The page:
Dango is a Japanese traditional dessert which consists of sticky-sweet dumplings made from rice cake powder (mochiko). The dumplings are usually served on wooden skewers holding between three and five dango apiece. Dango have been eaten for a long time and there are many different varieties. Here are some dango shops located near shrines and temples.
Kamo Mitarashi Chaya
There are many famous temples and shrines in the northern area, for example the Kamigamo and Shimogamo shrines. The sweets shop called Kamo Mitarashi Chaya, which is located near Shimogamo Shrine, has been open since 1922. This shop is very famous for being the birthplace of mitarashi dango, so many people come here from all over the country. The shop’s dango are strangely shaped. That is, one of the five pieces is a little separate, symbolizing the head, because according to legend, mitarashi dango express the shape of the human body.
The shop’s owner is a very friendly woman. She is very particular about the water and rice powder she uses, as well as the sauce, which is mildly sweetened with brown sugar.
Access: About 5 minutes walk from Shimogamo Jinja-mae bus stop (Kyoto municipal bus number 205, on the route that goes to Kitaoji Bus Terminal via Shijo-Kawaramachi〉.
Address: 53 Matsunoki-cho, Shimogamo, Sakyo-ku, Kyoto.
Open: Thursday through Tuesday from 9:30 to 20:00 〈Last order 19:30〉
Capacity: 40 seats for individuals, 30 seats for group(s)
Kyoto’s southern temples and shrines are great spots to go sightseeing in an uncrowded environment. Momoyama Mochi, which is located in front of Gokougu Shrine, has been open since about 100 years ago. An old couple in their eighties runs this shop and a third owner makes the dango. This shop’s specialty is mitarashi dango which is completely handmade and has an original sweet sauce. The owner grills dango over charcoal at the shop front, so you will smell a good aroma as you approach along the street. One of the five dumplings is a little separate just like Kamo Mitarashi Chaya’s.
This shop isn’t so big but the atmosphere is cozy and traditional in many ways and it is popular with the locals. Most people drop in here on their way back from Gokougu shine. The owners laughed and asked you to “Please visit our shop and try our mitarashi. But we can’t understand English, so please take an interpreter.” Don’t worry, you can manage on your own with a few gestures! You can buy and eat skewers of dango for 80 yen each; you can also get take-out.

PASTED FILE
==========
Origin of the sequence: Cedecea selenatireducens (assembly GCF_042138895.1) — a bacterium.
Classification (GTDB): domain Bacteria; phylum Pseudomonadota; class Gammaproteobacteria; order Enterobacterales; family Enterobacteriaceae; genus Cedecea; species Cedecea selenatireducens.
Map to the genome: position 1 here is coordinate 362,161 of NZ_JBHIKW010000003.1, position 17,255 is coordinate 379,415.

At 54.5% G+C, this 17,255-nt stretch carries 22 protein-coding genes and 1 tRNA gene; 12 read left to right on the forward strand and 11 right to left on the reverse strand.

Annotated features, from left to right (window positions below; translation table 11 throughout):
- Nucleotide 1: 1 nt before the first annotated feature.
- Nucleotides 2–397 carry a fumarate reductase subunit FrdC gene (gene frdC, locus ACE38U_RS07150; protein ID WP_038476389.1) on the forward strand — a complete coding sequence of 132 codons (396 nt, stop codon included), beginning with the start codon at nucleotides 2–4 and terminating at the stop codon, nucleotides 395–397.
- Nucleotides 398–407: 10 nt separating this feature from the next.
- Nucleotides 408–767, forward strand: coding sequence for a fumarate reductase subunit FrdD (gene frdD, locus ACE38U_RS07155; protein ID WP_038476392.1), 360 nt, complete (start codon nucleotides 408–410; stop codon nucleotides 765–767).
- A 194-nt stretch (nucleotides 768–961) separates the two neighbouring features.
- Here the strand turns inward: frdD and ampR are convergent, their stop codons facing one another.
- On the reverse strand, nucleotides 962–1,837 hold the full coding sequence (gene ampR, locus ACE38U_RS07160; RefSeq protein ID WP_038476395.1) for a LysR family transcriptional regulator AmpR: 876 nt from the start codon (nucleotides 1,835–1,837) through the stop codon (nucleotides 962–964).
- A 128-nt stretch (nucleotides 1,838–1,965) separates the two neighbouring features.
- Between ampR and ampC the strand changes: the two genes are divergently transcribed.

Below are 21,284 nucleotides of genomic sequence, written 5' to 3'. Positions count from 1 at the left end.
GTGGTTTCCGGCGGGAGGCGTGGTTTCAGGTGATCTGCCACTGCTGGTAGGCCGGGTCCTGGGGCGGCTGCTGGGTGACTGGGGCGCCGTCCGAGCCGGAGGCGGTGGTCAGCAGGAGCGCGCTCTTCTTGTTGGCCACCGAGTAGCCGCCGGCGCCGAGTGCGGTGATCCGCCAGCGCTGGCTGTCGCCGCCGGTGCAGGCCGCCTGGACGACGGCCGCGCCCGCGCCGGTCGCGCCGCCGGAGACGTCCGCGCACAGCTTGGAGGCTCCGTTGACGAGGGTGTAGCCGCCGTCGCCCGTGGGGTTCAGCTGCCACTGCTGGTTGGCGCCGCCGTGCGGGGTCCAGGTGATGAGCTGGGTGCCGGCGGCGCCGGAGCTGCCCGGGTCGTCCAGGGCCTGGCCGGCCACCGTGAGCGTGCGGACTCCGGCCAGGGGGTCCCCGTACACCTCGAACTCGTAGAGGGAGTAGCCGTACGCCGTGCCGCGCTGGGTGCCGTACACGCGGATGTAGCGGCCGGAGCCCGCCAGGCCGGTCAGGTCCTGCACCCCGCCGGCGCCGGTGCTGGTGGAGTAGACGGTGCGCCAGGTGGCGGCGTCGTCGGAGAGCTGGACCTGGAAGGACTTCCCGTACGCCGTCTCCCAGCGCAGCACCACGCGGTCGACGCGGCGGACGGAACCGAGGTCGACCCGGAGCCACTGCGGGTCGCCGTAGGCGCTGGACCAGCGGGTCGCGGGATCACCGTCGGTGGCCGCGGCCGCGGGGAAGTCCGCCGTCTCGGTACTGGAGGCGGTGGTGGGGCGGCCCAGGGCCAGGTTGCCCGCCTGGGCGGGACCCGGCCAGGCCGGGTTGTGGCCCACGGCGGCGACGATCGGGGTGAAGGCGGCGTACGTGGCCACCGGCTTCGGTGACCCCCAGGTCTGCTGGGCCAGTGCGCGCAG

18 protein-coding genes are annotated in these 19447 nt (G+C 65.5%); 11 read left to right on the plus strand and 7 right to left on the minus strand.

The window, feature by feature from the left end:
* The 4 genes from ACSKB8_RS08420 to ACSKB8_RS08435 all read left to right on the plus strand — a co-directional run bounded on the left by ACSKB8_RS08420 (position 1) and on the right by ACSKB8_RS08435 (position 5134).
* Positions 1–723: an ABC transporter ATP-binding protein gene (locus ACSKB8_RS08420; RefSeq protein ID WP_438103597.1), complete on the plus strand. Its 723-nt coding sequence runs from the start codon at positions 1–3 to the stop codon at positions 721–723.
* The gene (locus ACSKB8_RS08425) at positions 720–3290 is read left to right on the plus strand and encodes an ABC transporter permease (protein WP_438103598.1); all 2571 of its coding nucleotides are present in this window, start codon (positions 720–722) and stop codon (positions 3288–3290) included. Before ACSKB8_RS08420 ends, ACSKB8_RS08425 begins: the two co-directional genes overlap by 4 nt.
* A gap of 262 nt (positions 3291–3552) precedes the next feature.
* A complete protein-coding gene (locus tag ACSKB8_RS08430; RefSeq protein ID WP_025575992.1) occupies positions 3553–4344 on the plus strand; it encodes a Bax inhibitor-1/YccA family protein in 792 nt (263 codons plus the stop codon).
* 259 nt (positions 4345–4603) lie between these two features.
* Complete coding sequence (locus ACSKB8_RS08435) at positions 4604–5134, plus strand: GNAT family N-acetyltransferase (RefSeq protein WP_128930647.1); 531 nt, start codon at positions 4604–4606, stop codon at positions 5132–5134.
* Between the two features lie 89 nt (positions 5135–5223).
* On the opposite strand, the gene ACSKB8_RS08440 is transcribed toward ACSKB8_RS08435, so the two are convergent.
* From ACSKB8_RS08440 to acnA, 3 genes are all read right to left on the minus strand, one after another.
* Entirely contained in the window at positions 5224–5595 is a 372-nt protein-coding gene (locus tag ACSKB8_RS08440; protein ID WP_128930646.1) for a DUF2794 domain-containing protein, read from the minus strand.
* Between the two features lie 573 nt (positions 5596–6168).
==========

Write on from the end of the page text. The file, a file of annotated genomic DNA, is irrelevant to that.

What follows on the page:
Access: About 5 minutes walk from Momoyamagoryomae Station (Kintetsu train line)
Address: 191 Gokougumon-mae-cho, Fushimi-ku, Kyoto
Open: Wednesday through Sunday from 9:30 to 17:00
Closed: Mondays and Tuesdays
Capacity: about 4 people
Daimonjiya is located inside of Seiryo-ji Temple. The shop is famous for aburi-mochi with a sweet sauce made from white miso. If you haven’t had white miso, you should try this treat. Also very popular at Daimonjiya is warabi-mochi flavored with green tea (these unskewered dumplings are not made from rice flour but from bracken starch).
The atmosphere of this shop is very calm. And you can enjoy a Japanese-style tatami room or eat aburi-mochi on seating outside of the shop. In spring, you can also enjoy cherry blossoms while having aburi-mochi.
Access: About 5 minutes walk from Sagashakadou-mae bus stop (Kyoto municipal bus number 28, on the route to Daikaku-ji Temple)
Address: 46 Fujinoki-cho, Sagashakadou, Ukyo-ku, Kyoto
Open: From 10:00 to 16:00
Capacity: 7 tables, and counters
Umezono opened in Kyoto’s Kawaramachi area in 1927, and afterwards the Kiyomizu branch opened near the famous Kiyomizu-dera Temple. The Kawaramachi shop is small, so it is a little hard to find. The shop’s specialty is mitarashi dango which isn’t round but a little square-shaped. The owner said that the reason why this shape is useful is to dip dango into sauce. Also shaved ice is popular in summer, and awazenzai in winter, too. If you can’t read Japanese, you don’t need to worry about it because there is an English menu. And foreigners usually like a “mitarashi set,” for example, mitarashi with warabi-mochi or shaved ice with green tea.
Access: About 5 minutes walk from Sanjo station (Keihan train line)
Address: 4-234 Yamazaki-cho, Sanjo-kudaru, Kawaramachi, Nakagyo-ku, Kyoto
Open: 365 days a year, from 10:30 to 19:30
Capacity: 30 people
Near Kiyomizu-dera Temple
Access: About 7 minutes walk from Kiyomizu-michi bus stop (Kyoto municipal bus number 206, on the route that goes to Kitaoji Bus Terminal via Higashiyama Street)
Address: 1-339 Sanneisaka, Kiyomizu, Higashiyama-ku, Kyoto
Open: 365 days a year, from 10:30 to 17:30
Capacity: 24 tables and 16 seats in Japanese-style room